Which vocabulary words should you focus on? There are three recognized "tiers" or levels of vocabulary. The Common Core urges literacy instructors to focus on teaching "Tier 2" or "Academic" vocabulary.
Tier 1 words like "house" and "happy" are not the focus because it is assumed that students hear and speak these words on a daily basis. Students may struggle with spelling these words, but these words do not create reading comprehension barriers.
Tier 3 words like "hypotenuse" or "enzyme" are not the focus of literacy instruction because they are discipline specific, meaning that students will only have infrequent encounters with these words in content-specific classes.
Tier 2 words are the desired focus of literacy instruction because they are used across disciplines and have multiple meanings depending on context (consider all of the meanings and uses of the word "average" - an average day; average height; please average these numbers). It is their common use acrossacademic disciplines or contexts that makes an instructional focus on them such an ideal focus. The assumption is that students will encounter these words with more frequency, thus have a better chance of mastering this essential vocabulary used across academic texts.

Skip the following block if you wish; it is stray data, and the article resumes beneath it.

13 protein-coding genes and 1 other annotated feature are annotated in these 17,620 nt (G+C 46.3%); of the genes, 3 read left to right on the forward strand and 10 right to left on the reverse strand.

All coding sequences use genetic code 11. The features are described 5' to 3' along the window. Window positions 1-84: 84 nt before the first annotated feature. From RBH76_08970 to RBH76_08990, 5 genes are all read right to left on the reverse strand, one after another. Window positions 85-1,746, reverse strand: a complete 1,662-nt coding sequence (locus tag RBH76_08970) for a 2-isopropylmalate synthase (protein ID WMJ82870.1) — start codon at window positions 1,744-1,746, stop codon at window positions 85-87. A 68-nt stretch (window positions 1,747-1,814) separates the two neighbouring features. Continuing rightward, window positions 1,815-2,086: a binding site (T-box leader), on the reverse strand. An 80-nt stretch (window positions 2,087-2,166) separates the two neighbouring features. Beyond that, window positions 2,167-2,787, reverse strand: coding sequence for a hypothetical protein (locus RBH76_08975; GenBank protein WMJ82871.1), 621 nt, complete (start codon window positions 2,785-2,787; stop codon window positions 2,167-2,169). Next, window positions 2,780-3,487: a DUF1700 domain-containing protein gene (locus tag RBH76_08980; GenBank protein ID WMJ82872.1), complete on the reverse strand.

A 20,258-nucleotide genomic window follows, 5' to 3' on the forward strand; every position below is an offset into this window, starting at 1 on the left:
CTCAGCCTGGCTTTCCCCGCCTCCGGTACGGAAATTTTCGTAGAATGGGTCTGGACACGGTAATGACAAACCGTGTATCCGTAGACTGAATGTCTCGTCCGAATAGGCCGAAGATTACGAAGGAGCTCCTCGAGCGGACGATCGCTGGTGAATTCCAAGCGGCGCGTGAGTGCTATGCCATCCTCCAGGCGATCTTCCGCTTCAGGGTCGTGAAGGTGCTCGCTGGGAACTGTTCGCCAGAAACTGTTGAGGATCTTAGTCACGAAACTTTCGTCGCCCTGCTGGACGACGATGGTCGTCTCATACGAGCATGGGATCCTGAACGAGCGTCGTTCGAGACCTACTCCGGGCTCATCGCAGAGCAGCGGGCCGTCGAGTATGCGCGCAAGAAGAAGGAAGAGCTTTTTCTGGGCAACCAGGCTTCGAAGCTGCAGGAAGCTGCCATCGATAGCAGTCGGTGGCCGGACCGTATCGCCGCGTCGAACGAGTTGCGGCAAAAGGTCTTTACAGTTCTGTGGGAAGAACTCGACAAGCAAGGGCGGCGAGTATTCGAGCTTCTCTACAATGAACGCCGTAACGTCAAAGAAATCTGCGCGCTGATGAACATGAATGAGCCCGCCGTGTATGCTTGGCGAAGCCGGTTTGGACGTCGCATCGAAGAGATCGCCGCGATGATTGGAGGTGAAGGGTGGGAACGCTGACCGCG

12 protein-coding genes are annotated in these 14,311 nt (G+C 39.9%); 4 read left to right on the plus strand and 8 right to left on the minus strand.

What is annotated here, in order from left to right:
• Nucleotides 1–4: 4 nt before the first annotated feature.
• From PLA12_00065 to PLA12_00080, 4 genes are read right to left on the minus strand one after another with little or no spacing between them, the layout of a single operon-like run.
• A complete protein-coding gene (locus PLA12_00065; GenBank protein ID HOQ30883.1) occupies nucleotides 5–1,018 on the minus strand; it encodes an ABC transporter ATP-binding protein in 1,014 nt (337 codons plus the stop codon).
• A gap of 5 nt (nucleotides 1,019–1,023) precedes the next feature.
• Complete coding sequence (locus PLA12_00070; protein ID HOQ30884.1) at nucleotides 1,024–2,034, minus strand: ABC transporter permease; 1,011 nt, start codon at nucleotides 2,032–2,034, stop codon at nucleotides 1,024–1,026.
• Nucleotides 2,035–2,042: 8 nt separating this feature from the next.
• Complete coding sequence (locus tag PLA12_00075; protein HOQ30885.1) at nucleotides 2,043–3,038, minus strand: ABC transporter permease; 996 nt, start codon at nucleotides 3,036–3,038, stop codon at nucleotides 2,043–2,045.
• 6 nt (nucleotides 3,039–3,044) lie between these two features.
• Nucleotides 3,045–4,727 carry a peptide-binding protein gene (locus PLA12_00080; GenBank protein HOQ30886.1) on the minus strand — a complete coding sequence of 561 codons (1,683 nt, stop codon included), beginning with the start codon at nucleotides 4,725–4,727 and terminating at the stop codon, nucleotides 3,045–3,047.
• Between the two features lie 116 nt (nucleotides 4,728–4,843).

Use this criteria for selecting Academic or Tier 2 vocabulary words from text:
Is this word used frequently across contexts or disciplines?
Is this word more common in writing than everyday speech?
Is this word important for comprehension of this text?
Is this word part of a semantic word family? Does it have different meaning
Pearson's Reading Maturity Metric is a useful tool for determining the complexity of a text as well as for identifying "mature" or "academic vocabulary words from text. All you need to do is copy and paste a text into this tool and it will list and highlight the "top maturity words" for you to get you started.
Another free online tool to assist you with vocabulary selection only is VocabGrabber.